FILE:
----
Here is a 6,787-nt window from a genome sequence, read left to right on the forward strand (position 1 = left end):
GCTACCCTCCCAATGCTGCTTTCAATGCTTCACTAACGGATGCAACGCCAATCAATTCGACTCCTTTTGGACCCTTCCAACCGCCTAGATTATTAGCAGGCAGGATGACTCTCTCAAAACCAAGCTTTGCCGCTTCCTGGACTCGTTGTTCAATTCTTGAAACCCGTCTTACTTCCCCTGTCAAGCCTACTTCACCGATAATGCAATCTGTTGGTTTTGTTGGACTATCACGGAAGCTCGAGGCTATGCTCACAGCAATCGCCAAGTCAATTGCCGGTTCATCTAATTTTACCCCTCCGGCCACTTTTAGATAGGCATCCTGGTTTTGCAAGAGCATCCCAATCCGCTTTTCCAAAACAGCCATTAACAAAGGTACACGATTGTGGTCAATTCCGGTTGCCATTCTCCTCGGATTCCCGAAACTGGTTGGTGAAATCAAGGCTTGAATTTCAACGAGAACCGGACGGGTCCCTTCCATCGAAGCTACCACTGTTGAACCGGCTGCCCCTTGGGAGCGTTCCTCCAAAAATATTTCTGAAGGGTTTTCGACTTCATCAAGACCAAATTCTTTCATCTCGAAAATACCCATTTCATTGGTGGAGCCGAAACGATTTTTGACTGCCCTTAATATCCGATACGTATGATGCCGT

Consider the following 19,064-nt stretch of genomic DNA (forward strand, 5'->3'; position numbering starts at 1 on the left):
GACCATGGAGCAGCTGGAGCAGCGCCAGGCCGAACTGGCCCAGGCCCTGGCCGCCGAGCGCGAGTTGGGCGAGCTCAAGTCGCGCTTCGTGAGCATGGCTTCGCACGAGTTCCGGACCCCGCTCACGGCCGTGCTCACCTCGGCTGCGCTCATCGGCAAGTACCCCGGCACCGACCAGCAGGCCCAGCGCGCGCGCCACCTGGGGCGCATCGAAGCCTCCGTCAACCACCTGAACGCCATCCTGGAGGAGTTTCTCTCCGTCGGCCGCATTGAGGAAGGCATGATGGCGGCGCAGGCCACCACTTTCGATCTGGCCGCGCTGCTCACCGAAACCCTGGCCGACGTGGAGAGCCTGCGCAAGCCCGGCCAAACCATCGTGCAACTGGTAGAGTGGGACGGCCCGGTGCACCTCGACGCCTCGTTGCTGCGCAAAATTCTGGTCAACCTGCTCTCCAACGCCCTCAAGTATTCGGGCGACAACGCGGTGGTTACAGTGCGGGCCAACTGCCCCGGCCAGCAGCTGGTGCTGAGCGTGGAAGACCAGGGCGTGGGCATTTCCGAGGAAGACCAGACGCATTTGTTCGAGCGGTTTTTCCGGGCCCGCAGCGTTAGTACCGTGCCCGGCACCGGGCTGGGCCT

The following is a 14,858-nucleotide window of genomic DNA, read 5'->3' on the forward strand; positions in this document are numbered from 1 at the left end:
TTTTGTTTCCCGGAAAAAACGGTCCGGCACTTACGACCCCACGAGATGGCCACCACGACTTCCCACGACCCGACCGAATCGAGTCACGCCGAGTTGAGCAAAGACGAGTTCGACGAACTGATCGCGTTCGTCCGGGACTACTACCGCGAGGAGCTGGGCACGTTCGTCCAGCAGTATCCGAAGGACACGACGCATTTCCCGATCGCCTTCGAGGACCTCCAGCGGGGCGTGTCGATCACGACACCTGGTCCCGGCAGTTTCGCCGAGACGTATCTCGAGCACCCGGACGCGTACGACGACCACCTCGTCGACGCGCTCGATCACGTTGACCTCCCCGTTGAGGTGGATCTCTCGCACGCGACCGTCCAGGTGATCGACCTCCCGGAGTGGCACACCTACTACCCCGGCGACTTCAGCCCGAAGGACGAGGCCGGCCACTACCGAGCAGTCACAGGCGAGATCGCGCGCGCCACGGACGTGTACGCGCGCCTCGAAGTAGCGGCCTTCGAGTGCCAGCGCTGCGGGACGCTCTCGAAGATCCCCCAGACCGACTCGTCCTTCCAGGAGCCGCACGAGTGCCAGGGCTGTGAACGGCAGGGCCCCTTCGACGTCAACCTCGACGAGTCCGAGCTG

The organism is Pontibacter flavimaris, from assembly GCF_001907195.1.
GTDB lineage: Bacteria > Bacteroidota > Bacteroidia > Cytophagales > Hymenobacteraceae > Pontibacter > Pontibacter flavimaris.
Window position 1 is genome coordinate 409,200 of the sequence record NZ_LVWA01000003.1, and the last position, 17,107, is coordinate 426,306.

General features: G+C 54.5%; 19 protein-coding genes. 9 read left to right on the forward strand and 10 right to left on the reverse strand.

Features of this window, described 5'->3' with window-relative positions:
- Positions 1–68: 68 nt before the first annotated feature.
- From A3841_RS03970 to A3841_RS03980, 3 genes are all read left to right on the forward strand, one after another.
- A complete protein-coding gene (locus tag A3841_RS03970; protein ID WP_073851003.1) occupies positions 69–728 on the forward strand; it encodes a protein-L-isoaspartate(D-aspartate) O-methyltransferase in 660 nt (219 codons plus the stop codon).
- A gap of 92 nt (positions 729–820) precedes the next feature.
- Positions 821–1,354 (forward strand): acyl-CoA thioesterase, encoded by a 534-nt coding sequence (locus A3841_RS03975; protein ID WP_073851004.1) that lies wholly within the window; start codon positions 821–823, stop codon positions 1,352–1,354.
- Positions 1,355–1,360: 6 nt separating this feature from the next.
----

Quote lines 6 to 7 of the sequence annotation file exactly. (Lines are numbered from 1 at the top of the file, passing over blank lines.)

TTTTGTTTCCCGGAAAAAACGGTCCGGCACTTACGACCCCACGAGATGGCCACCACGACTTCCCACGACCCGACCGAATCGAGTCACGCCGAGTTGAGCAAAGACGAGTTCGACGAACTGATCGCGTTCGTCCGGGACTACTACCGCGAGGAGCTGGGCACGTTCGTCCAGCAGTATCCGAAGGACACGACGCATTTCCCGATCGCCTTCGAGGACCTCCAGCGGGGCGTGTCGATCACGACACCTGGTCCCGGCAGTTTCGCCGAGACGTATCTCGAGCACCCGGACGCGTACGACGACCACCTCGTCGACGCGCTCGATCACGTTGACCTCCCCGTTGAGGTGGATCTCTCGCACGCGACCGTCCAGGTGATCGACCTCCCGGAGTGGCACACCTACTACCCCGGCGACTTCAGCCCGAAGGACGAGGCCGGCCACTACCGAGCAGTCACAGGCGAGATCGCGCGCGCCACGGACGTGTACGCGCGCCTCGAAGTAGCGGCCTTCGAGTGCCAGCGCTGCGGGACGCTCTCGAAGATCCCCCAGACCGACTCGTCCTTCCAGGAGCCGCACGAGTGCCAGGGCTGTGAACGGCAGGGCCCCTTCGACGTCAACCTCGACGAGTCCGAGCTG

The organism is Pontibacter flavimaris, from assembly GCF_001907195.1.